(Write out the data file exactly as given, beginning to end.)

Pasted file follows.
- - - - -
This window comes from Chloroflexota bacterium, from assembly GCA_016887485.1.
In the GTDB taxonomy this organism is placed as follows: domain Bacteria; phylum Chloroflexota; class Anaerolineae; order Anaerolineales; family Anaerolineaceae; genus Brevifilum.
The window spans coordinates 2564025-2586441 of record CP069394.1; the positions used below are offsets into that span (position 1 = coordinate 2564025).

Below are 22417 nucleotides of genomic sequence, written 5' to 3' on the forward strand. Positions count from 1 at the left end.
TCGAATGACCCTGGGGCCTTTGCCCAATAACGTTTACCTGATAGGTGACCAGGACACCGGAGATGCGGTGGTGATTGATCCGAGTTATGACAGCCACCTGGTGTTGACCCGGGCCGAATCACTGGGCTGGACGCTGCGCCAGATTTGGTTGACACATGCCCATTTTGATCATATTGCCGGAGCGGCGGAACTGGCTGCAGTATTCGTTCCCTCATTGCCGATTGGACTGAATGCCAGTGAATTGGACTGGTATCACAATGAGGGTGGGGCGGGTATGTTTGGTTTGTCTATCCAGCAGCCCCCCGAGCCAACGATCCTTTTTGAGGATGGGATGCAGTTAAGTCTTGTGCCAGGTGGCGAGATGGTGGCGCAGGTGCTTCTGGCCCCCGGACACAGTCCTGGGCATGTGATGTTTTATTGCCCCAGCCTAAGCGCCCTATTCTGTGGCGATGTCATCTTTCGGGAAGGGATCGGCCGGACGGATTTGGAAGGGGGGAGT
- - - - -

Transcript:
This window comes from Chloroflexota bacterium, from assembly GCA_016887485.1.
In the GTDB taxonomy this organism is placed as follows: domain Bacteria; phylum Chloroflexota; class Anaerolineae; order Anaerolineales; family Anaerolineaceae; genus Brevifilum.
The window spans coordinates 2564025-2586441 of record CP069394.1; the positions used below are offsets into that span (position 1 = coordinate 2564025).

Below are 22417 nucleotides of genomic sequence, written 5' to 3' on the forward strand. Positions count from 1 at the left end.
TCGAATGACCCTGGGGCCTTTGCCCAATAACGTTTACCTGATAGGTGACCAGGACACCGGAGATGCGGTGGTGATTGATCCGAGTTATGACAGCCACCTGGTGTTGACCCGGGCCGAATCACTGGGCTGGACGCTGCGCCAGATTTGGTTGACACATGCCCATTTTGATCATATTGCCGGAGCGGCGGAACTGGCTGCAGTATTCGTTCCCTCATTGCCGATTGGACTGAATGCCAGTGAATTGGACTGGTATCACAATGAGGGTGGGGCGGGTATGTTTGGTTTGTCTATCCAGCAGCCCCCCGAGCCAACGATCCTTTTTGAGGATGGGATGCAGTTAAGTCTTGTGCCAGGTGGCGAGATGGTGGCGCAGGTGCTTCTGGCCCCCGGACACAGTCCTGGGCATGTGATGTTTTATTGCCCCAGCCTAAGCGCCCTATTCTGTGGCGATGTCATCTTTCGGGAAGGGATCGGCCGGACGGATTTGGAAGGGGGGAGT